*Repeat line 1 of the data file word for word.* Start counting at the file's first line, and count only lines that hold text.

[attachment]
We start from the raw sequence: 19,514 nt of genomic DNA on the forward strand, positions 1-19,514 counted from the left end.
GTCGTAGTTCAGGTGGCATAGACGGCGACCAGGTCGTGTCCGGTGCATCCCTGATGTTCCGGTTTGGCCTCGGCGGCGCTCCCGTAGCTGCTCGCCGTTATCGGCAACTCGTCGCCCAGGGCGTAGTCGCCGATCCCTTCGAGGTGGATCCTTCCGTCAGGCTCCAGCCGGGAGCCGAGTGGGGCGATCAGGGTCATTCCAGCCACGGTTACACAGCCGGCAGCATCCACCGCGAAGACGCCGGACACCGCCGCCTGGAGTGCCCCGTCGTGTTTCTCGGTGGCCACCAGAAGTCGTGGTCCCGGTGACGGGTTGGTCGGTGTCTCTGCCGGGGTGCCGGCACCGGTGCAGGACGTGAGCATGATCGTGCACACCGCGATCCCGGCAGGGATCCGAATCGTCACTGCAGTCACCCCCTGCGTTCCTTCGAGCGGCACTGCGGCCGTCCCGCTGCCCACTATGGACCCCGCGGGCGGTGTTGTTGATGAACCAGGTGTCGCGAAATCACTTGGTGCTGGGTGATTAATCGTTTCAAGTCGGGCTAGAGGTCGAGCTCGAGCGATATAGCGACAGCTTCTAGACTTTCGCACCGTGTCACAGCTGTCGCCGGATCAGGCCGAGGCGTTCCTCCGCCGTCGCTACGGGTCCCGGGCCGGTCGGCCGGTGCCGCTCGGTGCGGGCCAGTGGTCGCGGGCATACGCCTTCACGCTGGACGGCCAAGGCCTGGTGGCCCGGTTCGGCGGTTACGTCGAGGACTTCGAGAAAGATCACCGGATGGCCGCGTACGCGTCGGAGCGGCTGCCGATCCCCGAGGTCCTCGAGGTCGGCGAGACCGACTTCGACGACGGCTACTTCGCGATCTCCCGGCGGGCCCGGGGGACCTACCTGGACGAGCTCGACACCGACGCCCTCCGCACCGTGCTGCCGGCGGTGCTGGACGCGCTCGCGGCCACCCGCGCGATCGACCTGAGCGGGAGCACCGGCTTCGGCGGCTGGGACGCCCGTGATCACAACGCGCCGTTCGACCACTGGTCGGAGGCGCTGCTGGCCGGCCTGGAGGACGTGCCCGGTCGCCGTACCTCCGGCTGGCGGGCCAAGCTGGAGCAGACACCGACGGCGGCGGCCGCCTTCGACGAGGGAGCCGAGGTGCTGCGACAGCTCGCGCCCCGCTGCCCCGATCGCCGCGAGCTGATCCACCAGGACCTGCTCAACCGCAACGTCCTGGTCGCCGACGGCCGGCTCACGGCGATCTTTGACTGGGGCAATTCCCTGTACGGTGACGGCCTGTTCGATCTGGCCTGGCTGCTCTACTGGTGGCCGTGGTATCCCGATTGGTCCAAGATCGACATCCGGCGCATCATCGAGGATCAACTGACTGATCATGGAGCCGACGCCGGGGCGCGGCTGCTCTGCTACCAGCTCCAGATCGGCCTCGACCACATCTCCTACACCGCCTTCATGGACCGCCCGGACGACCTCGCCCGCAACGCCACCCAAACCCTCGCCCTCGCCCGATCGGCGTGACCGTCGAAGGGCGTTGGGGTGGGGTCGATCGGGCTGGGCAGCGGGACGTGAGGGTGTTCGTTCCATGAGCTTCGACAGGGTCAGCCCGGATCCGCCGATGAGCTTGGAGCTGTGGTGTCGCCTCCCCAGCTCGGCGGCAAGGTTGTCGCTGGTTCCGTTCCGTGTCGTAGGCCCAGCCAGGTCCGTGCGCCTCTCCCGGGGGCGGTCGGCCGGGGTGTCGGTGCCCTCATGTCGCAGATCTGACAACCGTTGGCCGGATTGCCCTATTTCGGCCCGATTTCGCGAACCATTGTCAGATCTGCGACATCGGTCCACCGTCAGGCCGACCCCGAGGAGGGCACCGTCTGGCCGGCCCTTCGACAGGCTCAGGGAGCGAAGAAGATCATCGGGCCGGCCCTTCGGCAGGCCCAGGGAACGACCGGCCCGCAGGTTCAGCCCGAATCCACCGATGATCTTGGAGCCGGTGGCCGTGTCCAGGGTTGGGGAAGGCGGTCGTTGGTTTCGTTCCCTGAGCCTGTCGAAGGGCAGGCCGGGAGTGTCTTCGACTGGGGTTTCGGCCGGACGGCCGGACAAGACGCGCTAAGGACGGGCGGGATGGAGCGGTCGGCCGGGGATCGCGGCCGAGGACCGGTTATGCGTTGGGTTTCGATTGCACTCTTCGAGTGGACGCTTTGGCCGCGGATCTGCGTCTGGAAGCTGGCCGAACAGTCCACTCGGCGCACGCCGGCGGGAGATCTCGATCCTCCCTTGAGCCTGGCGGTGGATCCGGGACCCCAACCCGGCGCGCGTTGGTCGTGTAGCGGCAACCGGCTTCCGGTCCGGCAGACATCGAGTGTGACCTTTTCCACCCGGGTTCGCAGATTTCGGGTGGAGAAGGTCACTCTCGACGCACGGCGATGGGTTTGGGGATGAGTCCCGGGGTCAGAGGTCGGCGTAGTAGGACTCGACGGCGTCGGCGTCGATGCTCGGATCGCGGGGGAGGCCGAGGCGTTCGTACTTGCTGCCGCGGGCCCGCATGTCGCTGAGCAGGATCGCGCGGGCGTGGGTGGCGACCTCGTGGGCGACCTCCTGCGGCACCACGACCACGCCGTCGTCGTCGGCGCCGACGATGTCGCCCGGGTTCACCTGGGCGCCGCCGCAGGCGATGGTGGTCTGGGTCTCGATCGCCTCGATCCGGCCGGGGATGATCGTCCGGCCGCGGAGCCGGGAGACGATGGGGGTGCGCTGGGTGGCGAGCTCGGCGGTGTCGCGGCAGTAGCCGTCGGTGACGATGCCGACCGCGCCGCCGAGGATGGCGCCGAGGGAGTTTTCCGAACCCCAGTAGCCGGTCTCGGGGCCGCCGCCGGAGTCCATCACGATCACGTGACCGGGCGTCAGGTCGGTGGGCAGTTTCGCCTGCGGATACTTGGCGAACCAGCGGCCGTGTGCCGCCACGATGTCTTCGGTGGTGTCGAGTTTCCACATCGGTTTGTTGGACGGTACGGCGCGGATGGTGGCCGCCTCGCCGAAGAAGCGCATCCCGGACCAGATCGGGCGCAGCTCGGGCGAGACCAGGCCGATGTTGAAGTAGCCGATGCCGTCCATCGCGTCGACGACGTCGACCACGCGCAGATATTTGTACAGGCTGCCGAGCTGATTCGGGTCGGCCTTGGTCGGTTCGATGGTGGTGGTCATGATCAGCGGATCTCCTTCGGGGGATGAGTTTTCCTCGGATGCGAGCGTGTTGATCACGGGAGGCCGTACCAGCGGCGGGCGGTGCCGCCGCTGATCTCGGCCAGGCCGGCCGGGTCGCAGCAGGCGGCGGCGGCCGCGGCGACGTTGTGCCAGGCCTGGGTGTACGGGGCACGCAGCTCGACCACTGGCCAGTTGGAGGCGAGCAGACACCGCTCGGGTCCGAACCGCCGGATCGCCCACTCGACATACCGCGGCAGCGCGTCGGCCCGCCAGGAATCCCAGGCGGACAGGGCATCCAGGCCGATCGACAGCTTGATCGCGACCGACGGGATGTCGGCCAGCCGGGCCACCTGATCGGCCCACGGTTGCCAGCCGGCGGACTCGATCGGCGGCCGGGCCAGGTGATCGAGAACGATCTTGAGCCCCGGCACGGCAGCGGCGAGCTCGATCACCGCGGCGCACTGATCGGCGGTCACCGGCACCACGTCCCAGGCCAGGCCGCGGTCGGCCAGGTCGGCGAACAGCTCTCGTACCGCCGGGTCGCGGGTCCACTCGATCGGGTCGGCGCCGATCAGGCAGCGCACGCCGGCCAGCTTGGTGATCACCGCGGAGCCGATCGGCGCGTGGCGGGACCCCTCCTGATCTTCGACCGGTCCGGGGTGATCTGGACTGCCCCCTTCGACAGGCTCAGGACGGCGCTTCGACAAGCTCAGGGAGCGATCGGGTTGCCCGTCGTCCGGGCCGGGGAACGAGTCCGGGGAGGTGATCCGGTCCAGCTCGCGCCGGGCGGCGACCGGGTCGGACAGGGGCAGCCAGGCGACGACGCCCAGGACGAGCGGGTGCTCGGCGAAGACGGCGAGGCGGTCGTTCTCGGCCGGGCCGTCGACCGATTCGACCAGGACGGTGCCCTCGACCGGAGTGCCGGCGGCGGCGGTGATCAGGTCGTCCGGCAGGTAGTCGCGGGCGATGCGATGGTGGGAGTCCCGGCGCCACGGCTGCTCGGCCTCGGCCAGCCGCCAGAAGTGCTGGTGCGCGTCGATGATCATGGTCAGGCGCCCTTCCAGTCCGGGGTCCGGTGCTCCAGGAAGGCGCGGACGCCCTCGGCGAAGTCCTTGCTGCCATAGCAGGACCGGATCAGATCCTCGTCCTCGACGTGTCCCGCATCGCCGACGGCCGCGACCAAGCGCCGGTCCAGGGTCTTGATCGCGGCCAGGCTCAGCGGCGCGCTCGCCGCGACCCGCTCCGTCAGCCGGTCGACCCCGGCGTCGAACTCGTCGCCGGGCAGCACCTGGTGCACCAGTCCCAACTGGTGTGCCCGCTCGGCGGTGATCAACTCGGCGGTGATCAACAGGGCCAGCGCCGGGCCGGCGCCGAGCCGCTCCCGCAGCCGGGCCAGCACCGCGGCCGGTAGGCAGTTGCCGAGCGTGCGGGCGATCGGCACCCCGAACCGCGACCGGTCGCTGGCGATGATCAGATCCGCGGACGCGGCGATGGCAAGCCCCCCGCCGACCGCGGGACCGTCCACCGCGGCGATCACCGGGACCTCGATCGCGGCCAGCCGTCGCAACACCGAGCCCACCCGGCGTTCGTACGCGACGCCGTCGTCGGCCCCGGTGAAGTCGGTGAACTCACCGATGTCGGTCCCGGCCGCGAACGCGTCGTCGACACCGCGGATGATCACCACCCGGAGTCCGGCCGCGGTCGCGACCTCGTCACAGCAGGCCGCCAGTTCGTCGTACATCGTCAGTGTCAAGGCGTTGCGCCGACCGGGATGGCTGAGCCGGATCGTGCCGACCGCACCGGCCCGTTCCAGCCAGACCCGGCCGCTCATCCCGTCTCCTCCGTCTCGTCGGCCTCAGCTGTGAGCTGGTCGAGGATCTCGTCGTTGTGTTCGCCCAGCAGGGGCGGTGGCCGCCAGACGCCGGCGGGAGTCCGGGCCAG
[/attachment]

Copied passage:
We start from the raw sequence: 19,514 nt of genomic DNA on the forward strand, positions 1-19,514 counted from the left end.